Between services, about a forty minute break, I got a roll and a diet coke from the food stand outside — I was unusually hungry this morning at that point, and I often avail my self of a snack. Once I returned to the booth and made a couple of adjustments and got ready for the next service, preparing myself to cover one and a half positions again. Fortunately, before the service one of the people who had observed the service the night before came by, and I briefed him on what he might have to do with the sound board (where the mute groups were, what the cues were, etc.). I was then informed by one of the other church staff people — I have the impression that she may be the pastor’s assistant, but I’m not sure, at any rate she was singing and providing some direction to the worship team from the booth this morning — that someone was on their way, but might not be there in time to start. That was when I sent my final FaceBook posting, thanking people who had (I hope) been praying.

Third service ran much smoother since I could focus on my job. On the other hand, to get the service done on time, I was having to get edits on nearly every song (which actually made one of them shorter than needed, and brought the rest to a reasonable number of repeats) and so missed a couple of cues.

I definitely think that there was some grace involved in this. First, I was able to get the verse order into Media Shout — at least for the first service — before services, so that I could mostly hit the space bar at the right time, which is a much easier task than trying to click on a single little button on the screen. This allowed me to split my focus between the computer and the sound board. Second, we at least had the tech director in the house to so I wasn’t having to try to figure out where the monitor sends were. Third, the board was left set up from last night, with the basic mix in tact.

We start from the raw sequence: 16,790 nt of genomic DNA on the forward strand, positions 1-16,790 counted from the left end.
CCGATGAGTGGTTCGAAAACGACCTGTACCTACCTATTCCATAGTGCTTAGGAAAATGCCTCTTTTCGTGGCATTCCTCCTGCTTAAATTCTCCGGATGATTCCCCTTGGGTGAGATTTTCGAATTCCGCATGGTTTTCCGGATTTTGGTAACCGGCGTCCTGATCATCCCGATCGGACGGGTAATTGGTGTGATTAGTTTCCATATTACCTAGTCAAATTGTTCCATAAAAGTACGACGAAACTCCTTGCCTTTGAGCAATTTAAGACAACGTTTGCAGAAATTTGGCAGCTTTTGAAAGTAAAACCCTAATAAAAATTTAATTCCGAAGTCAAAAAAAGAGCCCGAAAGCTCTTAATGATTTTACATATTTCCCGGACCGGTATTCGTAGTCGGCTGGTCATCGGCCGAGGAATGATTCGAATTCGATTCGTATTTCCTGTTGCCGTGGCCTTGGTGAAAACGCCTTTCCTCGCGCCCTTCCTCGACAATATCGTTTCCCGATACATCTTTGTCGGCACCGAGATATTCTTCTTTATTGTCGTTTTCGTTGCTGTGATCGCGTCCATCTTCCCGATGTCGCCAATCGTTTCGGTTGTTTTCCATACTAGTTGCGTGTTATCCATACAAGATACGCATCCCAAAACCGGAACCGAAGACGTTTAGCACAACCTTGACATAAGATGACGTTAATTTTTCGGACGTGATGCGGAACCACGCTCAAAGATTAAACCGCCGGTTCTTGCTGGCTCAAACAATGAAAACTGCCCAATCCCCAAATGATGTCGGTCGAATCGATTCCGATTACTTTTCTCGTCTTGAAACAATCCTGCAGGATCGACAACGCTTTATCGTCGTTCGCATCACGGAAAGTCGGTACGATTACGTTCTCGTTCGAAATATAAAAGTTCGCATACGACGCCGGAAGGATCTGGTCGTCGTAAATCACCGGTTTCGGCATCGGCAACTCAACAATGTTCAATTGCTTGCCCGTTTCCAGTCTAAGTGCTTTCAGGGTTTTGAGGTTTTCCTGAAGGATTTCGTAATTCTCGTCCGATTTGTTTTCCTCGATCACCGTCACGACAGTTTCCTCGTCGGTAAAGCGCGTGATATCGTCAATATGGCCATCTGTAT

But the biggest grace of all may have happened in the middle of last week. After some stuff got messed up during the kids program the week before, the desk in the booth was rearranged for the purpose of putting a computer used to record the sermon for the website onto the desk, rather than the floor. This resulted in the arangement here:
image below

My Political Rant

Or a rant in the form, at least initially, of a question: What is the State of California spending its money on?

robot_grrl and I just got our license plate renewals, which in California, include a vehicle property tax. On my two-year-old car, this tax, plus the plate fees, smog fees etc., adds up to over $400.00. For Tara’s six or seven-year-old car, it is less than half, but still more than what we paid in Illinois, including the village fee. Similarly, we pay considerably more than the 3% Illinois state income tax here, and our sales taxes are comparable. Property taxes are, if I remember correctly, generally less for the value of the property, but most of the property is worth at least a bit more — I’m not sure about the assessed value though — so that may offset the total property tax revenue.